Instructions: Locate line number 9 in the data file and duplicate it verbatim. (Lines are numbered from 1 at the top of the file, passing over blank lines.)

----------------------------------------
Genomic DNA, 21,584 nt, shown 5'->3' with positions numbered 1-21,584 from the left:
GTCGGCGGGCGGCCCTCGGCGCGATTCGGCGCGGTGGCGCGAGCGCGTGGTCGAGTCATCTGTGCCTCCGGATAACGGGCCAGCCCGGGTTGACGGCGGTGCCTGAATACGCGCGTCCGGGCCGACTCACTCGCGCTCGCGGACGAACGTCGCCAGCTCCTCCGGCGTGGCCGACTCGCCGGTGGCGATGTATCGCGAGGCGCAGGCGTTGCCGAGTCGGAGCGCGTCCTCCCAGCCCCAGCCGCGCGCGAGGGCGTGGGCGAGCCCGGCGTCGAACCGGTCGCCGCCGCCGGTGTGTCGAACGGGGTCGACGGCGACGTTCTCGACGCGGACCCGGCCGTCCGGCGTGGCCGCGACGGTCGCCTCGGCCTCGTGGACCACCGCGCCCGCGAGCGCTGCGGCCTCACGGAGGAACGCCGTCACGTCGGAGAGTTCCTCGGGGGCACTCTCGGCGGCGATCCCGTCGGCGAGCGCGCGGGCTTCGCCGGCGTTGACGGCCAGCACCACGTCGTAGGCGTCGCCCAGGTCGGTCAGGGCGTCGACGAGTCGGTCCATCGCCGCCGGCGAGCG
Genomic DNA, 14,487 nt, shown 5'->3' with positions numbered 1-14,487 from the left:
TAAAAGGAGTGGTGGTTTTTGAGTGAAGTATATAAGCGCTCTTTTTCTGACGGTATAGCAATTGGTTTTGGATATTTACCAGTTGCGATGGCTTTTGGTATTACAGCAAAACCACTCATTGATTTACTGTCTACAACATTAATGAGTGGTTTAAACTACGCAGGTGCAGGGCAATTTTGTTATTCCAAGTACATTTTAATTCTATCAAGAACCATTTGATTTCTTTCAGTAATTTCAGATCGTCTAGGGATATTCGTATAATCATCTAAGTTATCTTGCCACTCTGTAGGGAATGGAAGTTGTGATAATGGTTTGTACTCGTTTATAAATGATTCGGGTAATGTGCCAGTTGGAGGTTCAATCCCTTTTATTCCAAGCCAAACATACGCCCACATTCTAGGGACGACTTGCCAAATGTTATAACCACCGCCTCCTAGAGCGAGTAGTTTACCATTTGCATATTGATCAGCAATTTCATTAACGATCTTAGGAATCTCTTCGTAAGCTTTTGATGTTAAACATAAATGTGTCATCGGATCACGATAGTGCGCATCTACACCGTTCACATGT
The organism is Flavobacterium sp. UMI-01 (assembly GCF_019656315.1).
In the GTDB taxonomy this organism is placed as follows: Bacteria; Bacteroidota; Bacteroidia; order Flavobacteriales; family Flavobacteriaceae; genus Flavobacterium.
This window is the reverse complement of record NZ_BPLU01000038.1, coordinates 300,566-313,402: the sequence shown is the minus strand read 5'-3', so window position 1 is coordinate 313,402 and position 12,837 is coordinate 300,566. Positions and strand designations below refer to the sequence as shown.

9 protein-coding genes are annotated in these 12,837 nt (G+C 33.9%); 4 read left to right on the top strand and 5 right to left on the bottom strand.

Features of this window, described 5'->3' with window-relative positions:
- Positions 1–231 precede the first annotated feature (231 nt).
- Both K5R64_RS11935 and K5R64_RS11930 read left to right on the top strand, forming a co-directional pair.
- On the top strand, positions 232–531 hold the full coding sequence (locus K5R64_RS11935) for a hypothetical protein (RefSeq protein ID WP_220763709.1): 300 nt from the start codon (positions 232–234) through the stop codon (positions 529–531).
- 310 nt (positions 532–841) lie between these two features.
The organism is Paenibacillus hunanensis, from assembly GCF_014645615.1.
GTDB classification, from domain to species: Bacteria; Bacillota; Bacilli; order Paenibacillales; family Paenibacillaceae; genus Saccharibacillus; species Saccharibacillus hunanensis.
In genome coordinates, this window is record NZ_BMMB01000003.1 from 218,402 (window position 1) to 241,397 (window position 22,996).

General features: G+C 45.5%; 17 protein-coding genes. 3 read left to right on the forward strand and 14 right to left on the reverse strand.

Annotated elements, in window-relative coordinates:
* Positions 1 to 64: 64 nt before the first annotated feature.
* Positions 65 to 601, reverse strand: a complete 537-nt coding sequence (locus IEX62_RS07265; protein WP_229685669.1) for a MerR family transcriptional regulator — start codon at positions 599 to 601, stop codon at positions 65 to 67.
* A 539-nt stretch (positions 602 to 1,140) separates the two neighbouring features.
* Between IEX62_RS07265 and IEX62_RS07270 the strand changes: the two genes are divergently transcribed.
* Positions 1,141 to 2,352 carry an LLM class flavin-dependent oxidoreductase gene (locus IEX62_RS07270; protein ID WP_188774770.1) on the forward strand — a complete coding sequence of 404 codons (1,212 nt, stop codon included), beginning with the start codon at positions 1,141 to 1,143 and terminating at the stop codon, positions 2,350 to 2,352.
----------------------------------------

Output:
Features of this window, described 5'->3' with window-relative positions: